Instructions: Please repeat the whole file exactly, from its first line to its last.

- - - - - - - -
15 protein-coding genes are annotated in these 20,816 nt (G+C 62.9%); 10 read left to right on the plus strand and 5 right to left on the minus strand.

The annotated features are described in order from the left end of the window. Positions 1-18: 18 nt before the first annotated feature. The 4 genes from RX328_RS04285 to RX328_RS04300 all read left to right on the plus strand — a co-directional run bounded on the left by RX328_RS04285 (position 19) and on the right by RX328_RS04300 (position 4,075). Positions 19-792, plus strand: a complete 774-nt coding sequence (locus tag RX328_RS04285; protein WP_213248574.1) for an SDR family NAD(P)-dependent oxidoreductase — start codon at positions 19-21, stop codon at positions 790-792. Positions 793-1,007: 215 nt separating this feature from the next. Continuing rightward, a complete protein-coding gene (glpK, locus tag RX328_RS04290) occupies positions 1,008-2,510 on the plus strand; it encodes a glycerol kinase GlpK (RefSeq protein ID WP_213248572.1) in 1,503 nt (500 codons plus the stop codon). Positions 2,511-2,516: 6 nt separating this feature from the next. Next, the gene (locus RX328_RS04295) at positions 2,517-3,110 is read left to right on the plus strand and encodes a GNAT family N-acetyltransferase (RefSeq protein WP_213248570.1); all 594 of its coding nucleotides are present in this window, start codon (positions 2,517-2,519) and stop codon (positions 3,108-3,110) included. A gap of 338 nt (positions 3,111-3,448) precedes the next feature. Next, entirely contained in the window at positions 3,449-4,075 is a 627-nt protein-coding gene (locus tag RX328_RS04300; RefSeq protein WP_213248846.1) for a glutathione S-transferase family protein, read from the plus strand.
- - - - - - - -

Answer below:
15 protein-coding genes are annotated in these 20,816 nt (G+C 62.9%); 10 read left to right on the plus strand and 5 right to left on the minus strand.

The annotated features are described in order from the left end of the window. Positions 1-18: 18 nt before the first annotated feature. The 4 genes from RX328_RS04285 to RX328_RS04300 all read left to right on the plus strand — a co-directional run bounded on the left by RX328_RS04285 (position 19) and on the right by RX328_RS04300 (position 4,075). Positions 19-792, plus strand: a complete 774-nt coding sequence (locus tag RX328_RS04285; protein WP_213248574.1) for an SDR family NAD(P)-dependent oxidoreductase — start codon at positions 19-21, stop codon at positions 790-792. Positions 793-1,007: 215 nt separating this feature from the next. Continuing rightward, a complete protein-coding gene (glpK, locus tag RX328_RS04290) occupies positions 1,008-2,510 on the plus strand; it encodes a glycerol kinase GlpK (RefSeq protein ID WP_213248572.1) in 1,503 nt (500 codons plus the stop codon). Positions 2,511-2,516: 6 nt separating this feature from the next. Next, the gene (locus RX328_RS04295) at positions 2,517-3,110 is read left to right on the plus strand and encodes a GNAT family N-acetyltransferase (RefSeq protein WP_213248570.1); all 594 of its coding nucleotides are present in this window, start codon (positions 2,517-2,519) and stop codon (positions 3,108-3,110) included. A gap of 338 nt (positions 3,111-3,448) precedes the next feature. Next, entirely contained in the window at positions 3,449-4,075 is a 627-nt protein-coding gene (locus tag RX328_RS04300; RefSeq protein WP_213248846.1) for a glutathione S-transferase family protein, read from the plus strand.